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Title:Modification of mineralized collagen scaffolds to overcome challenges of craniomaxillofacial bone repair
Author(s):Dewey, Marley J.
Director of Research:Harley, Brendan A.C.
Doctoral Committee Chair(s):Harley, Brendan A.C.
Doctoral Committee Member(s):Cheng, Jianjun; Leal, Cecilia; Evans, Christopher
Department / Program:Materials Science & Engineerng
Discipline:Materials Science & Engr
Degree Granting Institution:University of Illinois at Urbana-Champaign
bone repair
collagen scaffolds
tissue engineering
immune response
preventing bacterial infection
mesenchymal stem cells
Abstract:Craniomaxillofacial defects are a class of bone defect or injury resulting in a large volume of bone missing from the skull or jaw which is unable to regenerate without surgical intervention. Examples of these include cleft palate birth defects, cancer resection, and high energy impact trauma such as those from battlefield injuries. Common strategies to repair these defects involve autografts, or bone from the patient’s own body, but this bone is in limited supply and can cause donor site morbidity. Biomaterial strategies have focused on the use of engineering materials such as metals, ceramics, and polymers to regenerate these defects, as they are customizable and in unlimited supply. One such material is mineralized collagen scaffolds, which have many of the organic (type I collagen, glycosaminoglycans) and inorganic (calcium and phosphorous mineral) constituents of natural bone within a porous sponge. These materials can regenerate craniomaxillofacial defects in small animal models as well as form minerals over time in vitro. To create the best potential clinical outcome for the use of these mineralized collagen biomaterials to repair craniomaxillofacial defects, these scaffolds must overcome the many challenges of repair associated with this problem. Craniomaxillofacial defects are typically irregular in shape and large in size, requiring a biomaterial to be designed in any size and shape and still fit well upon implantation. Bone is a complex environment, like any tissue, and multiple cell types are involved, including the immune response, which must be given the proper signals by the biomaterial to aid in normal bone repair and recede in inflammation over time. Finally, these defects are prone to infection, and methods to combat initial bacterial attachment to the biomaterial surface may improve regeneration outcomes. In this thesis, mineralized collagen scaffolds are modified in such a way to overcome the challenges of craniomaxillofacial repair and what these improvements in the scaffold design may mean for future clinical outcomes.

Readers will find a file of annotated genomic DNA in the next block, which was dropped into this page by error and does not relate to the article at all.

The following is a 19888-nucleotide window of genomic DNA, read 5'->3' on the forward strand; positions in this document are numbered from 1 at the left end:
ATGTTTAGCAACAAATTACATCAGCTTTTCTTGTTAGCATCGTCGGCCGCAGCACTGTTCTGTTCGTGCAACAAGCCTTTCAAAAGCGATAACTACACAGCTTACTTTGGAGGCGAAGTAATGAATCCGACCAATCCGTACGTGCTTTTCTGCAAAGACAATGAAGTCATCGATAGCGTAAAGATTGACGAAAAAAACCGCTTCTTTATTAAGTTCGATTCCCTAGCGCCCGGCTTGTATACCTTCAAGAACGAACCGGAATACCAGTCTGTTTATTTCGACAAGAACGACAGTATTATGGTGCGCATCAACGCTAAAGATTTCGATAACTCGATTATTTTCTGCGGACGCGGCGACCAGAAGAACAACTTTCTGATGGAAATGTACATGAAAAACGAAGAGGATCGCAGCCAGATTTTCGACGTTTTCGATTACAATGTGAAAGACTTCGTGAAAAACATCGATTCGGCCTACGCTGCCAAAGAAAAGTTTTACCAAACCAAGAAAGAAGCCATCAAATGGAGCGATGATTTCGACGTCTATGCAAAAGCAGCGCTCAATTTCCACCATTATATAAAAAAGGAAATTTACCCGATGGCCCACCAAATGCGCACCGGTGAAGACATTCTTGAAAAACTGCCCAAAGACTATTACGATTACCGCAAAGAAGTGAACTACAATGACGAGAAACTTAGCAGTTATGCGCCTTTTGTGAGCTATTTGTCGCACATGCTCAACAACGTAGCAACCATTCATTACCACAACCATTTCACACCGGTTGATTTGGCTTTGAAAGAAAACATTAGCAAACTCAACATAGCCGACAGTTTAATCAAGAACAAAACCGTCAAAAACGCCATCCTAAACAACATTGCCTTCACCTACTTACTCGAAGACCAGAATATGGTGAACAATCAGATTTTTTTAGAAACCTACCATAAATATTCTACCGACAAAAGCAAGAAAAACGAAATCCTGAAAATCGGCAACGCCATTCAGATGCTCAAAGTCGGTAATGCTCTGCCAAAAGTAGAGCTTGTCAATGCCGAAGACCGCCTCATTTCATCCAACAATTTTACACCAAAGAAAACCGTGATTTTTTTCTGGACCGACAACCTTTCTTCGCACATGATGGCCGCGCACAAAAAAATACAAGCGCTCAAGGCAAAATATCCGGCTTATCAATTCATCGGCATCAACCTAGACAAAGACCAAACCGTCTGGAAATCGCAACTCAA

Issue Date:2021-04-19
Rights Information:Copyright 2021 Marley J. Dewey
Date Available in IDEALS:2021-09-17
Date Deposited:2021-05

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